Disinfecting for COVID-19
What a time to be alive! For me, 2020 will be remembered as the year we all survived the toilet paper shortage. Welcome to the new normal. It took me a minute to feel comfortable when we were first informed we could open our businesses again. I didn’t feel like I knew any more than one of my guests or staff, but had to put on a confident smile (under a mask, of course) and fake it till I made it. Now I feel like I not only know what precautions to take, but also why. I’m no longer faking it and I think our guests can feel the difference in the ease with which I greet them and invite them into our space.
At this point in our coronavirus journey, it’s a given that we wash our hands constantly with soap and water and/or clean with an alcohol-based hand sanitizer. We also know to avoid touching our eyes, mouth and noses. But do we know how to properly disinfect the areas or rooms we frequently spend time in?
By now we all know that the virus spreads from person to person through small droplets from the mouth or nose, when a person with COVID-19 coughs, sneezes or speaks. Others can catch COVID-19 by breathing in these droplets or coming into contact with them from surfaces such as tables, doorknobs and handrails and then touching their eyes, nose, or mouth. Of course if we have symptoms, we know to stay home. However, many people experience only mild symptoms, or none at all.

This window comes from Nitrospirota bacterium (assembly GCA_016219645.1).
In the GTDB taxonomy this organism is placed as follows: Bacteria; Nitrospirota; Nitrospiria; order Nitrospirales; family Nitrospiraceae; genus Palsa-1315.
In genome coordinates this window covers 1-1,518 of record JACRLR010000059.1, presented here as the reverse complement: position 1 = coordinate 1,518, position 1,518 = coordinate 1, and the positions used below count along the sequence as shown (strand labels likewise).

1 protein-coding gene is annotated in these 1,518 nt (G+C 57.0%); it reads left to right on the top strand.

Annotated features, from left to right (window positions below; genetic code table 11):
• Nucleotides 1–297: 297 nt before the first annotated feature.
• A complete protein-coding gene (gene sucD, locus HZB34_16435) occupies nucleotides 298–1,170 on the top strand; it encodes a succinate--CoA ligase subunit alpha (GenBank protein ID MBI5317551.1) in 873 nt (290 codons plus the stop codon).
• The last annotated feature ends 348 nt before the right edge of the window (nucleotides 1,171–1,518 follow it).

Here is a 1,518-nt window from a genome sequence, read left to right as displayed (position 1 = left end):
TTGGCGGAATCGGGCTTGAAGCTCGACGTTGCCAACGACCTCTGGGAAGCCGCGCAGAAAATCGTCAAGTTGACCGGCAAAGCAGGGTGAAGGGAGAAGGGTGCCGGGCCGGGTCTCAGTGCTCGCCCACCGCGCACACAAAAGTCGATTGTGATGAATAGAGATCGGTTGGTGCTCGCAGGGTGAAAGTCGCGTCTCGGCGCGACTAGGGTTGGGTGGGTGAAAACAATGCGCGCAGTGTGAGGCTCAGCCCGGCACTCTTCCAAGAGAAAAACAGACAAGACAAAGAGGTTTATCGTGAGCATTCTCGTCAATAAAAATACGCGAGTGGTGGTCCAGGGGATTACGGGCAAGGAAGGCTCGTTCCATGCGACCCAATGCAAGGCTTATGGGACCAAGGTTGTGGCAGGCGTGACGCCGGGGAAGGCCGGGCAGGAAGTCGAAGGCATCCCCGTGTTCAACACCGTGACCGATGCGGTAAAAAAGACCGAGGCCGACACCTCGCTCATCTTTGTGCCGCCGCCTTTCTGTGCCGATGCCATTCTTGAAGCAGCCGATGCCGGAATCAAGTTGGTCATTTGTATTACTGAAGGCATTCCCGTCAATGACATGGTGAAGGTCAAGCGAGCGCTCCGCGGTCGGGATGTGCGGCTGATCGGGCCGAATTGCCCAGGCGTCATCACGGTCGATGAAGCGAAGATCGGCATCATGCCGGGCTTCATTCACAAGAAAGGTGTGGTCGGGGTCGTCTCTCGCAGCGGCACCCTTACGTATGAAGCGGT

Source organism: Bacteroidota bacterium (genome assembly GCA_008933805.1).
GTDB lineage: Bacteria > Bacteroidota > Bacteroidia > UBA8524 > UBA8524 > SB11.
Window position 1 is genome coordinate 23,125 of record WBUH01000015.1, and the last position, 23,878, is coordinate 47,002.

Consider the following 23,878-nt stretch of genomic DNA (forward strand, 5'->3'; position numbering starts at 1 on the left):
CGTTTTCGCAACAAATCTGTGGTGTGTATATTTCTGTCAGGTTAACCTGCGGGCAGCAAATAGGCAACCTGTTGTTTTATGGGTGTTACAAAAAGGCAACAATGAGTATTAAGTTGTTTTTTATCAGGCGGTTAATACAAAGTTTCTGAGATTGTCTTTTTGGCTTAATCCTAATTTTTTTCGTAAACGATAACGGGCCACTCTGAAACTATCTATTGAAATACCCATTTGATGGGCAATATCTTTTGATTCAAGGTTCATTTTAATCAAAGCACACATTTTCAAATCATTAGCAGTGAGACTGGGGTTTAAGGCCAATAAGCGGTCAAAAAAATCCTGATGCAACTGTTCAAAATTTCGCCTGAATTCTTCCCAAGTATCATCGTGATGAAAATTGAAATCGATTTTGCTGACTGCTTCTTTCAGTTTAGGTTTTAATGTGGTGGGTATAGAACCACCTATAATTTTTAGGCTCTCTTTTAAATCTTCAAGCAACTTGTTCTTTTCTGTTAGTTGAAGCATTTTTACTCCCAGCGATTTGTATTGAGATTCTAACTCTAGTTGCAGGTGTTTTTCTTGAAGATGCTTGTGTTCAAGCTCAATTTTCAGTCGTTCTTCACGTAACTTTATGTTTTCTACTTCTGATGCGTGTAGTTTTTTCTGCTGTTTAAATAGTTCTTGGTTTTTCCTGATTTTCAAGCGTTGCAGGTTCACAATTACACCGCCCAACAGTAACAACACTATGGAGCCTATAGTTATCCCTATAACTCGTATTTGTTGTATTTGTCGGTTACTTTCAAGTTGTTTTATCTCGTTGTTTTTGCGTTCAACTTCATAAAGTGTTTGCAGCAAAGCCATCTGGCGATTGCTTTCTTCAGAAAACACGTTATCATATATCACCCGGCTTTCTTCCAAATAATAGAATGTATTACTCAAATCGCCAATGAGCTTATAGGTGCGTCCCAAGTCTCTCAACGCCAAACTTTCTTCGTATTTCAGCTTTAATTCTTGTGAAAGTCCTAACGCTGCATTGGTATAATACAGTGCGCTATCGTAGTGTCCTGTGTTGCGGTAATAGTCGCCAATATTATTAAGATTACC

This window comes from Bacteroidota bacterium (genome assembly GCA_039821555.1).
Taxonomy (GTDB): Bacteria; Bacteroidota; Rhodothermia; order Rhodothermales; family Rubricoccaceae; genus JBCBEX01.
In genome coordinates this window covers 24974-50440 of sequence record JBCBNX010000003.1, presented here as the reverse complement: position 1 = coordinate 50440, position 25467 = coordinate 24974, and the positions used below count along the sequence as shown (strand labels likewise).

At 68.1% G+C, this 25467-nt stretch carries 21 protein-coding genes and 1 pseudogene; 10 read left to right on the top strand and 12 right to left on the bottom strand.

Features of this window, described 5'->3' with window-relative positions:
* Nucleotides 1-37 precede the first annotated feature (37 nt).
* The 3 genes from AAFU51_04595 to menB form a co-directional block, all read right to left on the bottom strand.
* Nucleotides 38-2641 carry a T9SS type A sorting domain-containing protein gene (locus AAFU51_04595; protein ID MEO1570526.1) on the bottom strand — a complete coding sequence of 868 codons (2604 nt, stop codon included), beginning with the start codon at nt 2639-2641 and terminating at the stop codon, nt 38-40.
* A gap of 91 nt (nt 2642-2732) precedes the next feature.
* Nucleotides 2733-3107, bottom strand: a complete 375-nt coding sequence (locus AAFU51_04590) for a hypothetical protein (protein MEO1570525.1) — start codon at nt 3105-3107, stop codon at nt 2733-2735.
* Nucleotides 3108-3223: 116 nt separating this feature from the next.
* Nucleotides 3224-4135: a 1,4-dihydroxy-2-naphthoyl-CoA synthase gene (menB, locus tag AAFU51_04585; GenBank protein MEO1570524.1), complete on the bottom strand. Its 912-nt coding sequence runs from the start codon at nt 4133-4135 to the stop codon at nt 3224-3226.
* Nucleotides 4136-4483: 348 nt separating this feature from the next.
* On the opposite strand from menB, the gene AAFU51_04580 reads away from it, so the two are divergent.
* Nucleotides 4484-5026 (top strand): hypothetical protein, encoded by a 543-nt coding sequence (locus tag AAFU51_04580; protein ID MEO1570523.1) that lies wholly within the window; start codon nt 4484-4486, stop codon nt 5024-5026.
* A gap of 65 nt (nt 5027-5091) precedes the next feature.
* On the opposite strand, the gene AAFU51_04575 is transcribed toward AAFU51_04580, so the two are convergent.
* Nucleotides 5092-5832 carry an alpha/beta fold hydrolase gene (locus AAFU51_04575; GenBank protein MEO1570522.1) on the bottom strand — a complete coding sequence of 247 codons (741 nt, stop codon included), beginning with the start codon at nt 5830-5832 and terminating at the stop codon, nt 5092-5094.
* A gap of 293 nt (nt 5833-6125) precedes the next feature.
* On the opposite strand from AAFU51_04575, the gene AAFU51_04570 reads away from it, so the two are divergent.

Coronaviruses are enveloped viruses. This means they are one of the easiest viruses to kill with the appropriate disinfectant, when used according to the label directions. What I didn’t know is that many of the household cleaners I see in stores (or don’t see on empty shelves in stores) or in my cleaning cabinet, do NOT meet health Canada’s requirements to kill COVID-19.
Without the use of appropriate disinfectants, The World Health Organization (WHO) reports that the COVID-19 virus can survive for up to 72 hours on plastic and stainless steel, less than 4 hours on copper and less than 24 hours on cardboard.
The Government of Canada updates a list of approved disinfectants, hand sanitizers, information for manufacturers and products accepted under interim measure regularly, and recommend that you check their website often for updates.
I get the importance of cleaning thoroughly and have been a super-freak about it – before and especially since this global pandemic business. But typically salon and spa disinfectants, while doing a great job, are very harsh on our tools, surfaces and skin. A few years ago, we found Micrylium, a local company that specializes in kinder, safer, and faster working products that are 100% biodegradable. I have never been so grateful to have approved and effective disinfectant and sanitizer products that meet Health Canada’s requirements for emerging viral pathogens. If you’re interested in learning more about the Micrylium hard-surface disinfectant products we carry, reach out! We’re pretty passionate about this stuff!
How to find out if the disinfectants you’re using meets Health Canada’s requirements for COVID-19:
- Locate the Drug Identification Number (DIN) on the disinfectant product label
- Look for that number on the Disinfectants for Use Against SARS-CoV-2 (COVID-19) list